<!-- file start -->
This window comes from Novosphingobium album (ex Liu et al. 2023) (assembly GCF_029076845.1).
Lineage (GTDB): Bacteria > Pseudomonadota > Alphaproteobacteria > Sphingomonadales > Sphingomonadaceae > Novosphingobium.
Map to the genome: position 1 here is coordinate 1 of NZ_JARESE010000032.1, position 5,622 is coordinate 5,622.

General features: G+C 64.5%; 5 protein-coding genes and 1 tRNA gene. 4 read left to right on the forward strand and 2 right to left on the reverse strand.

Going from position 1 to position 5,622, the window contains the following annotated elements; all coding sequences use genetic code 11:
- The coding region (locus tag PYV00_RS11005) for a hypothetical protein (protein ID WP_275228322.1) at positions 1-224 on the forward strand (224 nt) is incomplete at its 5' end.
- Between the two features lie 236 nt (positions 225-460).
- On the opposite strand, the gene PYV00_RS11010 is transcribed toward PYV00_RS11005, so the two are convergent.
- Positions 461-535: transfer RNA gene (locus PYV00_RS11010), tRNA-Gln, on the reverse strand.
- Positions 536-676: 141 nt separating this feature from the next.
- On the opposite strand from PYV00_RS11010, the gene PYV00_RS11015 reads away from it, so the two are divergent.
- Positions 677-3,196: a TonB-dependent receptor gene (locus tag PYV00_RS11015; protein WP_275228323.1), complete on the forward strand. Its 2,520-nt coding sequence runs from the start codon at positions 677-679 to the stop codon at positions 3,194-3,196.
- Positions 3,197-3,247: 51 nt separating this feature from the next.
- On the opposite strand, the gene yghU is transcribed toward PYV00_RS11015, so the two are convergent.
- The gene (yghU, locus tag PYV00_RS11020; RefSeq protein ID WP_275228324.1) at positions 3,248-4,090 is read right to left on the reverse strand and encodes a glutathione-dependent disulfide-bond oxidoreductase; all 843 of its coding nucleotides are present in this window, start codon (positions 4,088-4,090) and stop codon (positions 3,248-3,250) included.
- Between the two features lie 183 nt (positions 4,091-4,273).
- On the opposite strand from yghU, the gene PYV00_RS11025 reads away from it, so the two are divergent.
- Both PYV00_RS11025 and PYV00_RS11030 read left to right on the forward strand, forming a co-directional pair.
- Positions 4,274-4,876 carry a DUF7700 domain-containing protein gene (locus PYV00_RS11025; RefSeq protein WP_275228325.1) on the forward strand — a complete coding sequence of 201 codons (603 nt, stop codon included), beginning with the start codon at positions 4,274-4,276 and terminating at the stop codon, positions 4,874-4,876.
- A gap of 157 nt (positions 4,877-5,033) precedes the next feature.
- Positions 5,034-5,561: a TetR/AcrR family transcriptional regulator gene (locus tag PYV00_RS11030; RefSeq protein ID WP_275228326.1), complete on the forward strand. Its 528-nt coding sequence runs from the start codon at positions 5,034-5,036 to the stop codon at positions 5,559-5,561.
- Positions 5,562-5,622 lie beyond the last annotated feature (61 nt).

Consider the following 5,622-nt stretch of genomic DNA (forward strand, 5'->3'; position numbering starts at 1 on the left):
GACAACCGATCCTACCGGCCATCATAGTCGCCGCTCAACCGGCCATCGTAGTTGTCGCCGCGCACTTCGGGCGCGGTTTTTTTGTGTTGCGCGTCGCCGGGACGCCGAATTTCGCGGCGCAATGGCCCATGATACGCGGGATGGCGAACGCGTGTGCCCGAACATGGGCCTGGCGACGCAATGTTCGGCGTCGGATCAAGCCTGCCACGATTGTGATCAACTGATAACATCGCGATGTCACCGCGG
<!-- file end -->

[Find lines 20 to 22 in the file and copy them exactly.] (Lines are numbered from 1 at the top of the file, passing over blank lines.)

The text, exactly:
- A gap of 157 nt (positions 4,877-5,033) precedes the next feature.
- Positions 5,034-5,561: a TetR/AcrR family transcriptional regulator gene (locus tag PYV00_RS11030; RefSeq protein ID WP_275228326.1), complete on the forward strand. Its 528-nt coding sequence runs from the start codon at positions 5,034-5,036 to the stop codon at positions 5,559-5,561.
- Positions 5,562-5,622 lie beyond the last annotated feature (61 nt).